President Barack Obama is seeking to bolster US efforts to train and arm select members of the Syrian opposition, a move that comes amid increased US concern that the conflicts in Syria and Iraq are becoming an intertwined fight against the same Sunni extremist group.
Obama sent Congress a $500 million request on Thursday for a Pentagon-run program that would significantly expand previous covert efforts to arm rebels fighting both the Sunni extremists and forces loyal to Syrian President Bashar Assad. If approved by lawmakers, the programme would in effect open a second front in the fight against militants spilling over Syria's border and threatening to overwhelm neighboring Iraq.
Obama has long been reluctant to arm the Syrian opposition, in part because of concerns that weapons may fall into extremist hands. But administration officials say the US has grown increasingly confident in recent months about its ability to distinguish the moderate rebels from the more extremist elements that include the al-Qa'ida-inspired Islamic State of Iraq and the Levant (Isis), which has stormed into Iraq and captured much of the northern part of the country.
The risk of US weapons and ammunition falling into the wrong hands appears to have only heightened now that Isis has strengthened. But Obama's request to Congress appeared to indicate that tackling the crumbling security situation in Syria and Iraq trumped those concerns.
White House spokeswoman Caitlin Hayden said the military assistance "marks another step toward helping the Syrian people defend themselves against regime attacks, push back against the growing number of extremists like Isis who find safe haven in the chaos, and take their future into their own hands by enhancing security and stability at local levels."
The Syria program is part of a broader, $65.8billion overseas operations request that the administration sent to Capitol Hill on Thursday. The package includes $1billion to help stabilize nations bordering Syria that are struggling with the effects of the civil war. It also formalizes a request for a previously announced $1billion to strengthen the US military presence in Central and Eastern Europe amid Russia's threatening moves in Ukraine.
The president's cautious approach to Syria has come under increased criticism as the civil war, now in its fourth year, spills across the border into Iraq, with Obama opponents arguing that the president's reluctance to arm the rebels gave Isis the space to grow stronger.
Like the more moderate Syrian rebels, Isis is seeking to push Assad from power. The group seeks to carve out a purist Islamic enclave across both sides of the Syria-Iraq border.
With Isis gaining strength, US officials say Assad's forces launched airstrikes on extremist targets inside Iraq on Monday. The US is also weighing targeted strikes against Isis in Iraq, creating an odd alignment with one of Washington's biggest foes.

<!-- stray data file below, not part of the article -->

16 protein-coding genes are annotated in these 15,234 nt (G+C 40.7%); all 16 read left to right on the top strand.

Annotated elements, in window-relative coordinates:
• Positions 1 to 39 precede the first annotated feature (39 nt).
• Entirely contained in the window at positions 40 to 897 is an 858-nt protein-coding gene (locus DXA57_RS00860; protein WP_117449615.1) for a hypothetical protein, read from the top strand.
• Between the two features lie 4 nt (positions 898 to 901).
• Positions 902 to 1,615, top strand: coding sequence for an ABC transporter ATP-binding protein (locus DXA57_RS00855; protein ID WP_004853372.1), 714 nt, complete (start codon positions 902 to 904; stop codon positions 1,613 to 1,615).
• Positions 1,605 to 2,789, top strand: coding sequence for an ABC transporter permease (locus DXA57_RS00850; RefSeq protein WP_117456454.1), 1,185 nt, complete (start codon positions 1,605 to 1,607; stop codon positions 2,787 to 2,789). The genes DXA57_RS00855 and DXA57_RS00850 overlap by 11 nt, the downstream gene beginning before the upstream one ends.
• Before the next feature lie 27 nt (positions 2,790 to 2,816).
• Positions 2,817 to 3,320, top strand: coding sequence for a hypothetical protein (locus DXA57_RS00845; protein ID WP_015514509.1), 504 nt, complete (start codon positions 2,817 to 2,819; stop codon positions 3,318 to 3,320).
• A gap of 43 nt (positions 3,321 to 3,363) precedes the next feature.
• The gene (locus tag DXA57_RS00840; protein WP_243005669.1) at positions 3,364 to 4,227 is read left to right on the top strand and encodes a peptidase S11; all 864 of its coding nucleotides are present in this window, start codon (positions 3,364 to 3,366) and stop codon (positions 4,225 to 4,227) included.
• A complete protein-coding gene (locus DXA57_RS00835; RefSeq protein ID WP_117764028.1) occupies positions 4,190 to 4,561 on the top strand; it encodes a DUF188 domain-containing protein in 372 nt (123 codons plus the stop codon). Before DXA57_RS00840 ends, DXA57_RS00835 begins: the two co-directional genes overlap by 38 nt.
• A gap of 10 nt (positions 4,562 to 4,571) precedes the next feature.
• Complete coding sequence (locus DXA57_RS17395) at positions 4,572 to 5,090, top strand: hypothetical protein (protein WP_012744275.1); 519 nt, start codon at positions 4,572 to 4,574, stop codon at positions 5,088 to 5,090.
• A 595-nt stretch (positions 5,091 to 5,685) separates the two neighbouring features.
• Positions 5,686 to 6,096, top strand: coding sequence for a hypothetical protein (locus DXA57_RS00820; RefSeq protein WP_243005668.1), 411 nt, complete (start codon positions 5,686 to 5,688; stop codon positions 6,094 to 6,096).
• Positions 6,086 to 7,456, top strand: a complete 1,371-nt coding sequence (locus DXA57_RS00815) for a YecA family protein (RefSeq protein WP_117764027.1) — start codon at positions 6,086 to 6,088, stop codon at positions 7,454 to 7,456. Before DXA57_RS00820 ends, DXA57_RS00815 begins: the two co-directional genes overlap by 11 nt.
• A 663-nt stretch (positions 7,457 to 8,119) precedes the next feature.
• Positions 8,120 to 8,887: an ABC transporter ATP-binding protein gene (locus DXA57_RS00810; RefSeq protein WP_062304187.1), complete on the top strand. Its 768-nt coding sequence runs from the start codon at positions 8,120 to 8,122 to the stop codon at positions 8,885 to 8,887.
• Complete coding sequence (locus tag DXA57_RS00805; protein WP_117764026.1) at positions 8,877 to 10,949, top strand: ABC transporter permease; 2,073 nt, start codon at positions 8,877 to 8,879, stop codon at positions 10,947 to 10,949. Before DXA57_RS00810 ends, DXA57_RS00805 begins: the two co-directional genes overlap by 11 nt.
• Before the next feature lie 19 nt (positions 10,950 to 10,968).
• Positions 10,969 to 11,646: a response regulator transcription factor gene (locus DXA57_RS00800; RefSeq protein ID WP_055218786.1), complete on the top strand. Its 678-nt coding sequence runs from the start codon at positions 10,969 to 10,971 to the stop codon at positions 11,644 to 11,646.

Obama has ruled out sending U.S. troops back into combat in Iraq. But he has dispatched nearly 600 US forces in and around Iraq to train local forces and secure the American Embassy in Baghdad and other US interests.
The White House has been hinting for weeks that Obama was preparing to step up assistance to the Syrian rebels. In a commencement speech at West Point on 28 May, he said that by helping those fighting for a free Syria, "we also push back against the growing number of extremists who find safe haven in the chaos."
Officials said the administration would coordinate with Congress and regional players on the specific types of training and assistance the US would provide the opposition. One potential option would be to base US personnel in Jordan and conduct the training there.
Video: The Syrian army conducted air raids strike in Aleppo
The Senate Armed Services Committee already has approved a version of the sweeping defense policy bill authorizing the Defense Department to provide "equipment, supplies, training and defense services" to elements of the Syrian opposition that have been screened. The Senate could act on the bill before its August recess.
In addition to the covert train-and-equip mission, the US also has provided nearly $287million in nonlethal assistance to the moderate opposition.
The military program would be supplemented by $1billion in assistance to Syria's neighbors — Jordan, Lebanon, Turkey and Iraq — to help them deal with an influx of refugees and the threat of extremists spilling over their borders.
The instability in Iraq comes as Obama continues to grapple with a crisis in Ukraine, with Russia widely believed to be backing pro-Moscow insurgents in eastern Ukrainian cities. Russia's threats have stoked anxiety among US allies in the region, who are seeking deeper military assistance from the US
The overseas contingency request includes a $1billion program that would increase the US military presence in Central and Eastern Europe, boost training exercises with allies and allow the Pentagon to position equipment in the region. Obama announced the program during a trip to Poland this month.
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